Therefore, the mission of the Church is to invest in helping people undergo a personal transformation that happens only through a relationship with Jesus. We have always called this process conversion, which indicates a radical reorientation of a person’s life toward God. Every person is to mature into the fullness of Christ, so that in Christ each person might realize his or her call to holiness. The work of redemption is thus primarily a ministry of interior healing and renewal in Christ, not simply a transaction of grace. This suggests that the Church evangelizes and forms people only when the community draws people into a personal relationship with Christ and helps them grow in holiness. If this is not happening as it ought, it means we are not imitating Jesus’ own method. Our demographic indicators suggest just how insufficient it is to confect only a transaction of grace through “sacramentalization” without leading our people through a transformative process, as Jesus did with his followers.
If this is the mission of the Church, as we know clearly from Matthew’s Gospels—go and make disciples—how did Jesus get people to follow him? How did he then effect a transformation of a person’s life? To answer this question, I would reference a framework Alan Hirsch presents in his book, The Forgotten Ways: Reactivating Apostolic Movements. In it, he discusses six key principles of incarnational mission (six P’s, which Jesus’s models for his disciples. The key to understanding Jesus’ method of evangelization is to understand the significance of the Incarnation as a mission into the lived reality of human experience. The Son of God did not save us from afar or at a distance from the context of the human condition. The entire logic of the Incarnation is that Jesus entered our experience and saved us from inside the historical, cultural and personal dimensions of the human reality.
The image St. John uses in the prologue of his Gospel is he “pitched his tent among us.” As Hirsch states, “When God came into the world in and through Jesus, the Eternal moved into the neighborhood and took up residence among us. The central thrust of the incarnation . . . is that by becoming one of us, God was able to achieve redemption for the human race. But the incarnation, and Christ’s work flowing from it, achieved more than our salvation; it was an act of profound affinity, a radical identification with all that it means to be human—an act that unleashes all kinds of potential in the one being identified with. Beyond identification, it is revelation: by taking on himself all aspects of humanity, Jesus is for us, quite literally, the human image of God. If we wish to know what God is like, we need look no further than Jesus. We can understand him, because he is one of us. He knows us and can show us the way.”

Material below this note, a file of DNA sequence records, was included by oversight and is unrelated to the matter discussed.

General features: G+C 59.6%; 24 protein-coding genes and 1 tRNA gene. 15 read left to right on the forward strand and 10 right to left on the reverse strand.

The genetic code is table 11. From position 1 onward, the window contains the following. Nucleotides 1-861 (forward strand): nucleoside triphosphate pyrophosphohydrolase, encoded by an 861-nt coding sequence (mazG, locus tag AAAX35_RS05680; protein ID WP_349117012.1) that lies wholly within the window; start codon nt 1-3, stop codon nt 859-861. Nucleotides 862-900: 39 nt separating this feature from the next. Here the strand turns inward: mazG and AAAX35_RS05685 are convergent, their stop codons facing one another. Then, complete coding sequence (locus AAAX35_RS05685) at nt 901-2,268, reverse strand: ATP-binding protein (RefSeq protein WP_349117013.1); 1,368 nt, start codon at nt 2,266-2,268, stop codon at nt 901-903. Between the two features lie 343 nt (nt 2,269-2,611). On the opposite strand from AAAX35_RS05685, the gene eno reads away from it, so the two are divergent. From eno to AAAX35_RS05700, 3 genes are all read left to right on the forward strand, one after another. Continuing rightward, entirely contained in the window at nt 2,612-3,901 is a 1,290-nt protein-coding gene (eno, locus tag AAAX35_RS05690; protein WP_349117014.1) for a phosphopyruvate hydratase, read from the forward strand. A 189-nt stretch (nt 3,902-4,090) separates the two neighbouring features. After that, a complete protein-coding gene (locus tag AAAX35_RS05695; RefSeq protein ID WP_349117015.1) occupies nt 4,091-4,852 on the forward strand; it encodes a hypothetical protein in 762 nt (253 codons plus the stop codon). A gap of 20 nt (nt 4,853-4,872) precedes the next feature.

To this, I would add a further insight attributed to Pope St. John Paul II from Vatican II: “The truth is that only in the mystery of the incarnate Word does the mystery of man take on light. For Adam, the first man, was a figure of Him Who was to come, namely Christ the Lord. Christ, the final Adam, by the revelation of the mystery of the Father and His love, fully reveals man to man himself and makes his supreme calling clear [emphasis mine]. Thus, Jesus reveals who we are to ourselves, who God is in himself, and how God disciples us to become fully human after Jesus’ image and likeness.
Based on the logic of the Incarnation, Hirsch thus recommends six principles that frame Jesus’ model of incarnational mission. He speaks about Jesus’ presence as God in the flesh, and not simply as a representative of God. Jesus entered people’s experience. By proximity, Jesus approached people in accessible ways. Another theological phrase for this is divine accommodation, whereby God draws near to humanity in a manner to which we can easily relate. Jesus also worked preveniently, insofar as he pre-disposed God’s people through the Old Covenant prior to proclaiming the Gospel of the Kingdom. Jesus came to us as a servant in a condition of powerlessness, humility and vulnerability. He also engaged people from his passion, that is, his deep compassion and mercy for the human condition. He did not come as a judge but as a loving bridegroom who was willing to pour himself out in suffering agony for his bride. Jesus also came proclaiming the Kingdom of God, a reign of mercy that calls people to repentance and faith. These six marks of Jesus’s mode of evangelization created a mystique around his ministry that drew thousands of people. Quite simply, Jesus’ approach opened hearts and brought people to faith in him. These marks of spiritual maturity should also characterize how a disciple evangelizes.
The six “p’s” of Jesus’ method for making disciples express how Jesus showed up on the scene, in what modality he brought the good news of the Kingdom. Once he had followers, he began to form them. Jesus’ pedagogical method in forming his disciples was quite different from the way we think of learning today. In Forgotten Ways, Hirsch distinguishes between what he calls the “Hellenistic” model of learning and the “Hebraic” model. He argues that the Hellenistic model deals mostly with handing on knowledge, as well as concepts of nature and being. Catholics would attribute this to “speculative” modes of theology. The Hebraic model, however, “is primarily concerned with concrete existence, obedience, life-oriented wisdom, and the interrelationship of all things under God.” He describes this approach as a “life-on-life phenomenon that facilitated the transfer of information and ideas into concrete historical situations.”